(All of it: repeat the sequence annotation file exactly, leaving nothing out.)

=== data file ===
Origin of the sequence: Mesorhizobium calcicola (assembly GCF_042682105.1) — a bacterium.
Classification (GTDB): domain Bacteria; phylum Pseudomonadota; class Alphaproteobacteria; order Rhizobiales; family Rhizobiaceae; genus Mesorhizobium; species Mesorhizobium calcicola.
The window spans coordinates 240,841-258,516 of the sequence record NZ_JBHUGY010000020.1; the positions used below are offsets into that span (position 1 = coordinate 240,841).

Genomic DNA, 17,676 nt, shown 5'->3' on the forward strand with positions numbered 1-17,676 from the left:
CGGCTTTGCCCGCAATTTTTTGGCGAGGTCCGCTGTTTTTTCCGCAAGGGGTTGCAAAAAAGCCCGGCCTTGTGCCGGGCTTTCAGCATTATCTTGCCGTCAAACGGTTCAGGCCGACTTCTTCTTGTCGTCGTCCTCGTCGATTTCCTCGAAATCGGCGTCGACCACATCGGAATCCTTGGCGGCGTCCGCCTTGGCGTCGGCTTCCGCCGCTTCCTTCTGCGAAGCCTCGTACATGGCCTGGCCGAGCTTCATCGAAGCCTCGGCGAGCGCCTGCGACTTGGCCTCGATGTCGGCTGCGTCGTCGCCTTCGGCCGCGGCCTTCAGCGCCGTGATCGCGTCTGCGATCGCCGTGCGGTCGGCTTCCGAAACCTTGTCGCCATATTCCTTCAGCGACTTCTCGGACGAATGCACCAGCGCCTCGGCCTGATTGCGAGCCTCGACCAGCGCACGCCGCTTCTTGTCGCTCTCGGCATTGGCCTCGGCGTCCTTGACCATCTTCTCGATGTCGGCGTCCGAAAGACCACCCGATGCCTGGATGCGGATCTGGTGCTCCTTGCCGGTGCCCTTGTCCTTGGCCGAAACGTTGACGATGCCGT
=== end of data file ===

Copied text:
Origin of the sequence: Mesorhizobium calcicola (assembly GCF_042682105.1) — a bacterium.
Classification (GTDB): domain Bacteria; phylum Pseudomonadota; class Alphaproteobacteria; order Rhizobiales; family Rhizobiaceae; genus Mesorhizobium; species Mesorhizobium calcicola.
The window spans coordinates 240,841-258,516 of the sequence record NZ_JBHUGY010000020.1; the positions used below are offsets into that span (position 1 = coordinate 240,841).

Genomic DNA, 17,676 nt, shown 5'->3' on the forward strand with positions numbered 1-17,676 from the left:
CGGCTTTGCCCGCAATTTTTTGGCGAGGTCCGCTGTTTTTTCCGCAAGGGGTTGCAAAAAAGCCCGGCCTTGTGCCGGGCTTTCAGCATTATCTTGCCGTCAAACGGTTCAGGCCGACTTCTTCTTGTCGTCGTCCTCGTCGATTTCCTCGAAATCGGCGTCGACCACATCGGAATCCTTGGCGGCGTCCGCCTTGGCGTCGGCTTCCGCCGCTTCCTTCTGCGAAGCCTCGTACATGGCCTGGCCGAGCTTCATCGAAGCCTCGGCGAGCGCCTGCGACTTGGCCTCGATGTCGGCTGCGTCGTCGCCTTCGGCCGCGGCCTTCAGCGCCGTGATCGCGTCTGCGATCGCCGTGCGGTCGGCTTCCGAAACCTTGTCGCCATATTCCTTCAGCGACTTCTCGGACGAATGCACCAGCGCCTCGGCCTGATTGCGAGCCTCGACCAGCGCACGCCGCTTCTTGTCGCTCTCGGCATTGGCCTCGGCGTCCTTGACCATCTTCTCGATGTCGGCGTCCGAAAGACCACCCGATGCCTGGATGCGGATCTGGTGCTCCTTGCCGGTGCCCTTGTCCTTGGCCGAAACGTTGACGATGCCGT